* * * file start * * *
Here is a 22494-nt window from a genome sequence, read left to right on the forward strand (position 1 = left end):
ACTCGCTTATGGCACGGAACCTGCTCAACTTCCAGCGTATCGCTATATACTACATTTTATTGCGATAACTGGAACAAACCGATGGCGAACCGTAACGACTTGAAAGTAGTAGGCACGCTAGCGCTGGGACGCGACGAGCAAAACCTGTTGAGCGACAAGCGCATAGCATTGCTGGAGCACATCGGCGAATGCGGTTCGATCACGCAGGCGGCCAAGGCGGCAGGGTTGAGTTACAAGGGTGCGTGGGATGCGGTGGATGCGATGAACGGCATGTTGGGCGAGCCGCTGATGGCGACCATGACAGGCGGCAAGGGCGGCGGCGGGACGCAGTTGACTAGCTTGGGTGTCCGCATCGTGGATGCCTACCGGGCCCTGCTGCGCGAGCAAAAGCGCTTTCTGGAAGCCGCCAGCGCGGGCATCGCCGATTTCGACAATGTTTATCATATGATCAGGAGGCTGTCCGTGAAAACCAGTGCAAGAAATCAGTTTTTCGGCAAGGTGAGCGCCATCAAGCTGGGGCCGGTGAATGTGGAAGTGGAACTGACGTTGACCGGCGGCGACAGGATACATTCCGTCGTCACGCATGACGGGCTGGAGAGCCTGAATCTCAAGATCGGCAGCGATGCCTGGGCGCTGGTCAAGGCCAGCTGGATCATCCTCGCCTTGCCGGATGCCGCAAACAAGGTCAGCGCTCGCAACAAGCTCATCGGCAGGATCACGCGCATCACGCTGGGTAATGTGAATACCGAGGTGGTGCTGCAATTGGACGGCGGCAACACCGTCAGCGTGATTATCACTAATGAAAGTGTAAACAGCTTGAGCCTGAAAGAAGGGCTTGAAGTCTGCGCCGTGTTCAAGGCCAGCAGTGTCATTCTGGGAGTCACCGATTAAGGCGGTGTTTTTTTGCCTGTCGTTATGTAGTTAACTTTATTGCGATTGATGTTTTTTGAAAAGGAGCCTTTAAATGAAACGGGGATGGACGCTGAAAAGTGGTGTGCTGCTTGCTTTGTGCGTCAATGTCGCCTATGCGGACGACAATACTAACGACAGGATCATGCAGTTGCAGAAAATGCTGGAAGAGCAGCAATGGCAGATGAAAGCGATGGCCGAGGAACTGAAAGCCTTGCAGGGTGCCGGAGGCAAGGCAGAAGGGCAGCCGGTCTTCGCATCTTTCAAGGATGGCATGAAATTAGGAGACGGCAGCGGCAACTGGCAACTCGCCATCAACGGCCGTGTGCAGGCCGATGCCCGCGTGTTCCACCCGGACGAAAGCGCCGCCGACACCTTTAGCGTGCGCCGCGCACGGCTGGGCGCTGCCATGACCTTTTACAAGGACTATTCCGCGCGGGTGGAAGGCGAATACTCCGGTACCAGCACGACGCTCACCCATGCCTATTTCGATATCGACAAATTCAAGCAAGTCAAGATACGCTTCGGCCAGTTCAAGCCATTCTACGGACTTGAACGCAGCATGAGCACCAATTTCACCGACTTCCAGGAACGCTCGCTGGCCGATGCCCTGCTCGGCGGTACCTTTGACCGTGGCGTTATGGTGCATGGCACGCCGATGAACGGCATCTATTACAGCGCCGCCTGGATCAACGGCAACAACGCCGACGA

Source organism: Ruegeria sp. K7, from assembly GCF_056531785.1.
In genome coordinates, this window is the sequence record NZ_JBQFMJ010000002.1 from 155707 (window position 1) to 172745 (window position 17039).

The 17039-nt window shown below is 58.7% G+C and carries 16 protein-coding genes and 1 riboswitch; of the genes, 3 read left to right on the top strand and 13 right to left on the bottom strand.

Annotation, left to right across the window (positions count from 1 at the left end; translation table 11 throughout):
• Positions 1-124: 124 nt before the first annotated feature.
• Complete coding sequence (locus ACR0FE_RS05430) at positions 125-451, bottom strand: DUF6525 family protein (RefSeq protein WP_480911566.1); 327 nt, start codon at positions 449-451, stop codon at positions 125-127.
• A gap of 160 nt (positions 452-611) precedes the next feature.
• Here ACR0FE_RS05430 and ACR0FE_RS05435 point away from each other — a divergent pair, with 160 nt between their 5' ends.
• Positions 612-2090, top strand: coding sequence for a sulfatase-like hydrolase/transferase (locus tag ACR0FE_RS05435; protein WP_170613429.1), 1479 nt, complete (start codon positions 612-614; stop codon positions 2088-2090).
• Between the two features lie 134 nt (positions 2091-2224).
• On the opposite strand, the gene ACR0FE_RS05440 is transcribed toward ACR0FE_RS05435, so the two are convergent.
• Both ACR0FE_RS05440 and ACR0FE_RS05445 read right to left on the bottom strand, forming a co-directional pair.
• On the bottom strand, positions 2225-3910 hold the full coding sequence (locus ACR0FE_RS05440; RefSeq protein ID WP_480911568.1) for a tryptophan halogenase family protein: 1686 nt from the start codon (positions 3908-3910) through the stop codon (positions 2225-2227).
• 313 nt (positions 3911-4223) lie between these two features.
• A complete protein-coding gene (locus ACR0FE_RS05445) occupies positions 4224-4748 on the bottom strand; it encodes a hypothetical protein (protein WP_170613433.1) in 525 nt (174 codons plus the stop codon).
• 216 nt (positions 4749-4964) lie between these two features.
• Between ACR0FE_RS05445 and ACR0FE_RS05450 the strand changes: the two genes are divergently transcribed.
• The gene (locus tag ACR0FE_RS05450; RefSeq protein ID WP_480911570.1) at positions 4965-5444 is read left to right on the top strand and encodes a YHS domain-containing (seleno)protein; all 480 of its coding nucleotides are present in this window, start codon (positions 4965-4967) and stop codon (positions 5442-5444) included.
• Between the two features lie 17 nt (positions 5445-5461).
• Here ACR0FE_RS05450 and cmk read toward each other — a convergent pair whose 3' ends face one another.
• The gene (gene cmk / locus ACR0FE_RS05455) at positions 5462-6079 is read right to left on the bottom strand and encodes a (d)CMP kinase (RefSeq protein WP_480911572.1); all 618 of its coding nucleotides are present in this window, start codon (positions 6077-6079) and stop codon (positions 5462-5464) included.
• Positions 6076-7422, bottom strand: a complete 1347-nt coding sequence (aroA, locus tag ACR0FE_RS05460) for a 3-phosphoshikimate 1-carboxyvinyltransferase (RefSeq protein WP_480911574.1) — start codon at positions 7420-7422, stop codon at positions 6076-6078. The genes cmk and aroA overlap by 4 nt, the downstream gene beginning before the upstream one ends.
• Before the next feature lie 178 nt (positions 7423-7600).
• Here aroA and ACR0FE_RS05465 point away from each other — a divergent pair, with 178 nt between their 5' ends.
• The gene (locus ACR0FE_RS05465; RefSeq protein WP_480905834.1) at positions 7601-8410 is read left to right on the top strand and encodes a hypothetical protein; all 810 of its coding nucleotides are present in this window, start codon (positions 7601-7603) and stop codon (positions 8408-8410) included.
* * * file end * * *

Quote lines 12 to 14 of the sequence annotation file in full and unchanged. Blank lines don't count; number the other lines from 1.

• Between the two features lie 134 nt (positions 2091-2224).
• On the opposite strand, the gene ACR0FE_RS05440 is transcribed toward ACR0FE_RS05435, so the two are convergent.
• Both ACR0FE_RS05440 and ACR0FE_RS05445 read right to left on the bottom strand, forming a co-directional pair.